I’ve been riding my bike in the City for over 25 years. When I started, urban cyclists were weirdos. The streets had just a bit of 1970’s legacy infrastructure. To be safe on the road, you acted like a car, meaning become aggressively visible or get the hell out of the way. Drivers may not have liked that very much, but they knew it would inconvenience them to kill you—paperwork, insurance, missed appointments—so they generally were cooperative, if you were.

It’s not that way anymore. The City’s impressive population growth over the past twenty years has put more of everything out there. While even a curmudgeon like me has to admit there’s a lot to like about the explosion of cycling in the City, it also means there’s a lot more interaction, both positive and negative, between cyclists and other transportation modalities. We cyclists like to complain about the stupid things we see drivers and walkers do, and believe me, I’ve seen some doozies. But in my experience the most serious hazard for cyclists on the streets is other cyclists.

You’d think that shared two-wheeled-i-ness would generate oodles of kind empathy, but no. Something important is getting lost here; understanding how your own behaviors impact others around you and making accommodations. Maybe it has to do with entitlement, or the degradation of political discourse, or the rich getting richer, or feminism, or originalism, or social media, or isolating yourself in the echo chamber of people like you. Why is it that the grooviness of being on a bike can extinguish basic civility? So here’s what I hate about our developing bike culture.

  1. No one says hi to you anymore. We cycle commuters used to be tight-knit clan. We’d wave to each other, maybe talk a bit at a stoplight. Now people hide behind their earbuds and sunglasses and specialized city bikes and give you the hairy eyeball if you say hello, like you are some kind of pervert ready to drain the air from their tires at the slightest provocation.
  2. What’s with the weird hand gestures? The fist by the thigh with one finger extended is not an adequate left turn signal. Use your whole arm, folks—stick it out there so everyone see. Draw attention to yourself! It’s the civil thing to do.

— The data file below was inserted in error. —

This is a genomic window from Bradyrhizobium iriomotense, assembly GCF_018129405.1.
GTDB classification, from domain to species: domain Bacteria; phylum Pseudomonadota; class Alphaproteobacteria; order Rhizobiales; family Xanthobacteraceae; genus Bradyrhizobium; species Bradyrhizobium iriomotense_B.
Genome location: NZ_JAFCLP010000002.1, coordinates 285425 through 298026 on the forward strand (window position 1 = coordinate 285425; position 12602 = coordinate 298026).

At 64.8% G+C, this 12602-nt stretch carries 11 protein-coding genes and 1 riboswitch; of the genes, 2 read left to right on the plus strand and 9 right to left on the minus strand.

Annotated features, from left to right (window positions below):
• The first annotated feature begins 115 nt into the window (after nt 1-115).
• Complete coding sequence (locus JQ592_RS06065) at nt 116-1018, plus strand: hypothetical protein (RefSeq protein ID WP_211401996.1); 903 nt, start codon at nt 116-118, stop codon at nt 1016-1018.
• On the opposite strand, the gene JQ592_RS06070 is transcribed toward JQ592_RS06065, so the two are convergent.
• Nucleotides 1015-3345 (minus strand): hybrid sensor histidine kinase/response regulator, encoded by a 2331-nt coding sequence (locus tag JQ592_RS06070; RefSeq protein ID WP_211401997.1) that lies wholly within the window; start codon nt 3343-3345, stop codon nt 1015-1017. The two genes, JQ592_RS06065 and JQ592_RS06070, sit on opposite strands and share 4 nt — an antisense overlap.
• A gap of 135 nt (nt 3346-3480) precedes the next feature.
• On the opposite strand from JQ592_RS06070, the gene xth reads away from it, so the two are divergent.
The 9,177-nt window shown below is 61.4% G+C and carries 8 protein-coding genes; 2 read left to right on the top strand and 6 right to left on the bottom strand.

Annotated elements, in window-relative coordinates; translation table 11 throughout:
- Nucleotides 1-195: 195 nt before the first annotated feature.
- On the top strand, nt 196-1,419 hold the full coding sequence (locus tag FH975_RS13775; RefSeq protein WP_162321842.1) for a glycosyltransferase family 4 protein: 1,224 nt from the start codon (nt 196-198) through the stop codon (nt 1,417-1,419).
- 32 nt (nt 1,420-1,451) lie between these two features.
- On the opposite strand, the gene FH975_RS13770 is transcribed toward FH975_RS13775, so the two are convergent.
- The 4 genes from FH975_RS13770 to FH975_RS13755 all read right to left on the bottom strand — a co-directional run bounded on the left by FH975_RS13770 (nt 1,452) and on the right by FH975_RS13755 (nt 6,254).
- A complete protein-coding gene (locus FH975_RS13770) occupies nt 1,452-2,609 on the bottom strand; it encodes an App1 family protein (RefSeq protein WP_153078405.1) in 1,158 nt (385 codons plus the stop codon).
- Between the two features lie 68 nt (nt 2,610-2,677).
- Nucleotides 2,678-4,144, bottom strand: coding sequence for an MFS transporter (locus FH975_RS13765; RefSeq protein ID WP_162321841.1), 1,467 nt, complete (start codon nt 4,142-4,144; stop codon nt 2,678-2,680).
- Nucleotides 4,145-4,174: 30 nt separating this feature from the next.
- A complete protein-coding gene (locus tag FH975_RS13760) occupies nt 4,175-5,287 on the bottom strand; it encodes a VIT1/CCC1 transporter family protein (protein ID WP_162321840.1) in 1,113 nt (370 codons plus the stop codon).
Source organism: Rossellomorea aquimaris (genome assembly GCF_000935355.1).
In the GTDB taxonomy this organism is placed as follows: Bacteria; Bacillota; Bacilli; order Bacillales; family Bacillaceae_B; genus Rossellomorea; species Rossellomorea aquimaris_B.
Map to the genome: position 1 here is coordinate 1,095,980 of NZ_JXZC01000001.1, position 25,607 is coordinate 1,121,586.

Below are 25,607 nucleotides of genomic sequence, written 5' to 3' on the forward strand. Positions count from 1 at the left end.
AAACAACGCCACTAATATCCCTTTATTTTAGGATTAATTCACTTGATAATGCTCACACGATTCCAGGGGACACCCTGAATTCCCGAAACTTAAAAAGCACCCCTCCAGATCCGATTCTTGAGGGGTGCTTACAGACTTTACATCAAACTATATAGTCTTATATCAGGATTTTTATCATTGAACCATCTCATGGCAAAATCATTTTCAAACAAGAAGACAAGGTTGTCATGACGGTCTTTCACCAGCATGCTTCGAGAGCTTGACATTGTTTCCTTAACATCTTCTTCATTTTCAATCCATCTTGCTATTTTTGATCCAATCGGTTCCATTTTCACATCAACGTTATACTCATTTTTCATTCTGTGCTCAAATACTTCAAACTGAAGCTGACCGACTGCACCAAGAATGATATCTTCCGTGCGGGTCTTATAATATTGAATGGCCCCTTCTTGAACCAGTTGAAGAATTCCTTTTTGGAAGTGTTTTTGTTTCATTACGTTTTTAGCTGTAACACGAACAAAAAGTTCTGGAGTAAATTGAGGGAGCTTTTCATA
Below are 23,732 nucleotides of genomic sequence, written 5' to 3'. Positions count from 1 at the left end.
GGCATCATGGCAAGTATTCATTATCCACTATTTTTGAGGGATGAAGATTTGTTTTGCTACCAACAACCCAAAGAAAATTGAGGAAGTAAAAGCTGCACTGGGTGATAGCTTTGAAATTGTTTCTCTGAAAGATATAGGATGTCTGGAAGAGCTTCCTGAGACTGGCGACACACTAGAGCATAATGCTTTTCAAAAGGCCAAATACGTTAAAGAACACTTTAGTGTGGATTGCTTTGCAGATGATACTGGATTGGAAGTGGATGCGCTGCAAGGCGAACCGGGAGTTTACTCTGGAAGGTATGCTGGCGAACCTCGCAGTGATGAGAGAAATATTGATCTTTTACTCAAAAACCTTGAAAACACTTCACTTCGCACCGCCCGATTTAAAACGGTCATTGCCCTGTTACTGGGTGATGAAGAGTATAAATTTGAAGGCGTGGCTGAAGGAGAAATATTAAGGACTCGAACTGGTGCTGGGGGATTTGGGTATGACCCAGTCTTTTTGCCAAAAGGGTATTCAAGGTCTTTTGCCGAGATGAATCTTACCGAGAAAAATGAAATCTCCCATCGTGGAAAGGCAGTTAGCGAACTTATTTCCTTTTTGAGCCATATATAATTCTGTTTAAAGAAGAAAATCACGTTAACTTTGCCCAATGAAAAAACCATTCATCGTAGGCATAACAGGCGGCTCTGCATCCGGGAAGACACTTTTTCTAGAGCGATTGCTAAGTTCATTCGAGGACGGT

3. Wobbling and weaving. Don’t do it. Ride in a straight line. That inspires confidence in your fellow riders and the operators of the two-ton death machines cohabiting the road with you. The bike goes where your eyes go. Look ahead, not at your front wheel, your phone, or your coffee cup.
  4. Taking up the whole bike lane. It’s unconscious at best and selfish at worst. Ride to one side of the bike lane. Let people pass you. Yes, lanes are wide so you don’t get doored, but a much better way to avoid getting doored is to see the driver in the parked car. Proactivity equals Safety.
  5. And don’t overlap my wheel, OK? If I have to swerve or make a quick turn, you’re on the ground and I’m feeling guilty, bad outcomes for both of us.
  6. Practice anticipatory traffic-oriented behavior; look down the road! DO NOT ever get into a position where you have to slam on your brakes in front of me. DO NOT pass cars on the right at an intersection! DO NOT ride between busses on Market Street! DO NOT claim the right of way from a delivery truck, even if you have it!
  7. And that’s some of the problem with the separated bicycle infrastructure. I’ve already lost this battle, but really. The thing to do is slow down the cars. Those traffic islands on Oak and Fell can be dangerous when riders have to funnel into them. That bike lane on JFK, between the curb and the parked cars? You’ve got no where to go when the tourist busses disgorge their occupants at the Hall of Flowers.
  8. On the other hand, riders, use the f-ing infrastructure! Why antagonize drivers by riding down California Street when there is a lovely and peaceful bike lane a block away on Lake? And MTA? If you want us to use the infrastructure, finish it.
  9. Ban the Blinkie! They are annoying, dangerous and illegal. A blinkie draws the driver’s eye, and where his eye goes so goes his car. Right into your rear wheel. Everyone knows what a fixed red light means, but is that blinking one a bike, a road hazard, a stopped school bus, a cop or a kid with those LED shoes? We don’t have a special exemption to blink–the law requires a fixed light fixed to your vehicle, so get with it, folks.
  10. And the blinking front lights? OMG. Blindingly horrible and distracting. Especially those thousand lumen LED’s. Morse code burned into my retinas. Yes, folks, I’m the one who’s yelling at you on the Golden Gate Bridge to Turn That Damn Blinkie Off!

I love my bikes. We have waaay too many cars in the City. I’m all in favor of tax-based car ownership disincentives. But one thing you can say for drivers is they all follow the same rules, both of law and custom. There is a long standing set of bicycling customs, too; learn them, use them, and we’ll all be better off.


Bike Commuting Wisdom